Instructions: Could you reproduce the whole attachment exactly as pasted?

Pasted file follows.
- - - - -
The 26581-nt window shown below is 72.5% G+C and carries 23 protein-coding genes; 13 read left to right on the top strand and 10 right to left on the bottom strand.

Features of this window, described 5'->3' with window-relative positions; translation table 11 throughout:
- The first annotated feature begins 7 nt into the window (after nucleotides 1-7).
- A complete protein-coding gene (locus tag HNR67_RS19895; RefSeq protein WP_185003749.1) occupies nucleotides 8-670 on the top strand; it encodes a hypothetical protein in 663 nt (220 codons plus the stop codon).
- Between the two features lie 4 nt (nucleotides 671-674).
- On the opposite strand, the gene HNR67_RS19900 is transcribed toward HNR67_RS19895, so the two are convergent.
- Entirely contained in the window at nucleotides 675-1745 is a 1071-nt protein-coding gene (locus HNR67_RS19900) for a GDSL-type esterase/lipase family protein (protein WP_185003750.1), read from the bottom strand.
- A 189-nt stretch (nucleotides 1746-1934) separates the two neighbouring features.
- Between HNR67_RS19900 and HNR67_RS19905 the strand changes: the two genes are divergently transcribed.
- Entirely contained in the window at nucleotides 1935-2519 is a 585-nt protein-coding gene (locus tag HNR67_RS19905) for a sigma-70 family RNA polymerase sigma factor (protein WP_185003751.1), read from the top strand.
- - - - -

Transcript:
The 26581-nt window shown below is 72.5% G+C and carries 23 protein-coding genes; 13 read left to right on the top strand and 10 right to left on the bottom strand.

Features of this window, described 5'->3' with window-relative positions; translation table 11 throughout:
- The first annotated feature begins 7 nt into the window (after nucleotides 1-7).
- A complete protein-coding gene (locus tag HNR67_RS19895; RefSeq protein WP_185003749.1) occupies nucleotides 8-670 on the top strand; it encodes a hypothetical protein in 663 nt (220 codons plus the stop codon).
- Between the two features lie 4 nt (nucleotides 671-674).
- On the opposite strand, the gene HNR67_RS19900 is transcribed toward HNR67_RS19895, so the two are convergent.
- Entirely contained in the window at nucleotides 675-1745 is a 1071-nt protein-coding gene (locus HNR67_RS19900) for a GDSL-type esterase/lipase family protein (protein WP_185003750.1), read from the bottom strand.
- A 189-nt stretch (nucleotides 1746-1934) separates the two neighbouring features.
- Between HNR67_RS19900 and HNR67_RS19905 the strand changes: the two genes are divergently transcribed.
- Entirely contained in the window at nucleotides 1935-2519 is a 585-nt protein-coding gene (locus tag HNR67_RS19905) for a sigma-70 family RNA polymerase sigma factor (protein WP_185003751.1), read from the top strand.